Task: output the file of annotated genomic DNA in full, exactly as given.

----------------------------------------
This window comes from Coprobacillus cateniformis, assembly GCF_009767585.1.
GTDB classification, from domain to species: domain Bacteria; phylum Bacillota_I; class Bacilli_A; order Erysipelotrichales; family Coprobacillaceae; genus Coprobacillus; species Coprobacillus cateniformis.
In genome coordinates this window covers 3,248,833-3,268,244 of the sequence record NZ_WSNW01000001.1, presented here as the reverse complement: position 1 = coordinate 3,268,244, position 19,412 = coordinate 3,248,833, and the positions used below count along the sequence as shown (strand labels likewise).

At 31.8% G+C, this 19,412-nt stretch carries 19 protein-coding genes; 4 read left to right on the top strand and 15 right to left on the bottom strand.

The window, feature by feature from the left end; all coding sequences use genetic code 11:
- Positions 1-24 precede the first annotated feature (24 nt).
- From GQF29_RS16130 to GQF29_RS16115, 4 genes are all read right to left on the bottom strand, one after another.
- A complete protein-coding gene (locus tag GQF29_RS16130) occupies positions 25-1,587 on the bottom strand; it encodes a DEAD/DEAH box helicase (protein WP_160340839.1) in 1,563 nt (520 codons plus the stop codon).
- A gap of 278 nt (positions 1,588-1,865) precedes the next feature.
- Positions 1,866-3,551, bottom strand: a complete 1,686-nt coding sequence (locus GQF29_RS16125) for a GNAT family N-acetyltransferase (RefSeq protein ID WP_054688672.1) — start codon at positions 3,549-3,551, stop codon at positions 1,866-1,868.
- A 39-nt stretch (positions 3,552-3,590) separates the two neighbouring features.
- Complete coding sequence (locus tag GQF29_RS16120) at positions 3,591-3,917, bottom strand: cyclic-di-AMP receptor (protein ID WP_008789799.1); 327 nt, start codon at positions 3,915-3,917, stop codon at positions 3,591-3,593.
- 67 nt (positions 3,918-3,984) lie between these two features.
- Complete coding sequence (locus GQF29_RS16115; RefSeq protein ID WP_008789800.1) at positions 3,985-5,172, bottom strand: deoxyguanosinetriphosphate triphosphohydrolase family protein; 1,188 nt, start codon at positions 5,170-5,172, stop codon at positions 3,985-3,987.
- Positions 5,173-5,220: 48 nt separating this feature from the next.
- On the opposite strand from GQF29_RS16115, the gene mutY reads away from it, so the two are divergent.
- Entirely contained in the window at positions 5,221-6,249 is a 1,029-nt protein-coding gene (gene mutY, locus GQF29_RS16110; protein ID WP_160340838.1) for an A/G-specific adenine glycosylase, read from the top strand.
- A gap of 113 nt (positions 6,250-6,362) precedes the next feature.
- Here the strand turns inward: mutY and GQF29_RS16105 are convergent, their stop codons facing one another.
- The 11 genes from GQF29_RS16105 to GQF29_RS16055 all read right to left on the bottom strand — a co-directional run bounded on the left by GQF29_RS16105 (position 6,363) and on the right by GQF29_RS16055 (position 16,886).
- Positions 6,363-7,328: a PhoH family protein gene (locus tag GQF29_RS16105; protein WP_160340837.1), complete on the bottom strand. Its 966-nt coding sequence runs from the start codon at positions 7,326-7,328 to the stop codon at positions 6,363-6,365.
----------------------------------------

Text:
This window comes from Coprobacillus cateniformis, assembly GCF_009767585.1.
GTDB classification, from domain to species: domain Bacteria; phylum Bacillota_I; class Bacilli_A; order Erysipelotrichales; family Coprobacillaceae; genus Coprobacillus; species Coprobacillus cateniformis.
In genome coordinates this window covers 3,248,833-3,268,244 of the sequence record NZ_WSNW01000001.1, presented here as the reverse complement: position 1 = coordinate 3,268,244, position 19,412 = coordinate 3,248,833, and the positions used below count along the sequence as shown (strand labels likewise).

At 31.8% G+C, this 19,412-nt stretch carries 19 protein-coding genes; 4 read left to right on the top strand and 15 right to left on the bottom strand.

The window, feature by feature from the left end; all coding sequences use genetic code 11:
- Positions 1-24 precede the first annotated feature (24 nt).
- From GQF29_RS16130 to GQF29_RS16115, 4 genes are all read right to left on the bottom strand, one after another.
- A complete protein-coding gene (locus tag GQF29_RS16130) occupies positions 25-1,587 on the bottom strand; it encodes a DEAD/DEAH box helicase (protein WP_160340839.1) in 1,563 nt (520 codons plus the stop codon).
- A gap of 278 nt (positions 1,588-1,865) precedes the next feature.
- Positions 1,866-3,551, bottom strand: a complete 1,686-nt coding sequence (locus GQF29_RS16125) for a GNAT family N-acetyltransferase (RefSeq protein ID WP_054688672.1) — start codon at positions 3,549-3,551, stop codon at positions 1,866-1,868.
- A 39-nt stretch (positions 3,552-3,590) separates the two neighbouring features.
- Complete coding sequence (locus tag GQF29_RS16120) at positions 3,591-3,917, bottom strand: cyclic-di-AMP receptor (protein ID WP_008789799.1); 327 nt, start codon at positions 3,915-3,917, stop codon at positions 3,591-3,593.
- 67 nt (positions 3,918-3,984) lie between these two features.
- Complete coding sequence (locus GQF29_RS16115; RefSeq protein ID WP_008789800.1) at positions 3,985-5,172, bottom strand: deoxyguanosinetriphosphate triphosphohydrolase family protein; 1,188 nt, start codon at positions 5,170-5,172, stop codon at positions 3,985-3,987.
- Positions 5,173-5,220: 48 nt separating this feature from the next.
- On the opposite strand from GQF29_RS16115, the gene mutY reads away from it, so the two are divergent.
- Entirely contained in the window at positions 5,221-6,249 is a 1,029-nt protein-coding gene (gene mutY, locus GQF29_RS16110; protein ID WP_160340838.1) for an A/G-specific adenine glycosylase, read from the top strand.
- A gap of 113 nt (positions 6,250-6,362) precedes the next feature.
- Here the strand turns inward: mutY and GQF29_RS16105 are convergent, their stop codons facing one another.
- The 11 genes from GQF29_RS16105 to GQF29_RS16055 all read right to left on the bottom strand — a co-directional run bounded on the left by GQF29_RS16105 (position 6,363) and on the right by GQF29_RS16055 (position 16,886).
- Positions 6,363-7,328: a PhoH family protein gene (locus tag GQF29_RS16105; protein WP_160340837.1), complete on the bottom strand. Its 966-nt coding sequence runs from the start codon at positions 7,326-7,328 to the stop codon at positions 6,363-6,365.